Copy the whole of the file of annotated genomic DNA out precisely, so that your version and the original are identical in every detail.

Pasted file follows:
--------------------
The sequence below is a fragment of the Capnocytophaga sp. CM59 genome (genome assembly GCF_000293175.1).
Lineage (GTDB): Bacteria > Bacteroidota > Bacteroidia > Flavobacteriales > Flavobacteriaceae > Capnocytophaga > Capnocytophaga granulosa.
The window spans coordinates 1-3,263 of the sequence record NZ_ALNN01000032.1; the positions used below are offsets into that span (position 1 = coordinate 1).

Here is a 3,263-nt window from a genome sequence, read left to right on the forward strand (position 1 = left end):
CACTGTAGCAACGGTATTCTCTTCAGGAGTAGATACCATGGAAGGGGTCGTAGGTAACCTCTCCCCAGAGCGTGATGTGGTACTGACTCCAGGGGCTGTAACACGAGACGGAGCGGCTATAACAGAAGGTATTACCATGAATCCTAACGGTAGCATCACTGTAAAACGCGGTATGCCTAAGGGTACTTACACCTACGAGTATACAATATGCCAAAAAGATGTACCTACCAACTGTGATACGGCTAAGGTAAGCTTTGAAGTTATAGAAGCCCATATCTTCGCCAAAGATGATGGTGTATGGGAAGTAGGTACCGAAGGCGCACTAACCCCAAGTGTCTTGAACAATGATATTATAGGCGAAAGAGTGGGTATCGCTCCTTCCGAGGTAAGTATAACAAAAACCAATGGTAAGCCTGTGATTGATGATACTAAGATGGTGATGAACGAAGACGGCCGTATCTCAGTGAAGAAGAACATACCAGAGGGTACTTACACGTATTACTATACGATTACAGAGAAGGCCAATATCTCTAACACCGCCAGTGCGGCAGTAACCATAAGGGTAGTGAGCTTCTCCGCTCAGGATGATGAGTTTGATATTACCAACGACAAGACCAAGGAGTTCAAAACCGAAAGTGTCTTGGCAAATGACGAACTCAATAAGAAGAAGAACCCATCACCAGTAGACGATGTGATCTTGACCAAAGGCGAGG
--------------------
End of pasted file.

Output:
The sequence below is a fragment of the Capnocytophaga sp. CM59 genome (genome assembly GCF_000293175.1).
Lineage (GTDB): Bacteria > Bacteroidota > Bacteroidia > Flavobacteriales > Flavobacteriaceae > Capnocytophaga > Capnocytophaga granulosa.
The window spans coordinates 1-3,263 of the sequence record NZ_ALNN01000032.1; the positions used below are offsets into that span (position 1 = coordinate 1).

Here is a 3,263-nt window from a genome sequence, read left to right on the forward strand (position 1 = left end):
CACTGTAGCAACGGTATTCTCTTCAGGAGTAGATACCATGGAAGGGGTCGTAGGTAACCTCTCCCCAGAGCGTGATGTGGTACTGACTCCAGGGGCTGTAACACGAGACGGAGCGGCTATAACAGAAGGTATTACCATGAATCCTAACGGTAGCATCACTGTAAAACGCGGTATGCCTAAGGGTACTTACACCTACGAGTATACAATATGCCAAAAAGATGTACCTACCAACTGTGATACGGCTAAGGTAAGCTTTGAAGTTATAGAAGCCCATATCTTCGCCAAAGATGATGGTGTATGGGAAGTAGGTACCGAAGGCGCACTAACCCCAAGTGTCTTGAACAATGATATTATAGGCGAAAGAGTGGGTATCGCTCCTTCCGAGGTAAGTATAACAAAAACCAATGGTAAGCCTGTGATTGATGATACTAAGATGGTGATGAACGAAGACGGCCGTATCTCAGTGAAGAAGAACATACCAGAGGGTACTTACACGTATTACTATACGATTACAGAGAAGGCCAATATCTCTAACACCGCCAGTGCGGCAGTAACCATAAGGGTAGTGAGCTTCTCCGCTCAGGATGATGAGTTTGATATTACCAACGACAAGACCAAGGAGTTCAAAACCGAAAGTGTCTTGGCAAATGACGAACTCAATAAGAAGAAGAACCCATCACCAGTAGACGATGTGATCTTGACCAAAGGCGAGG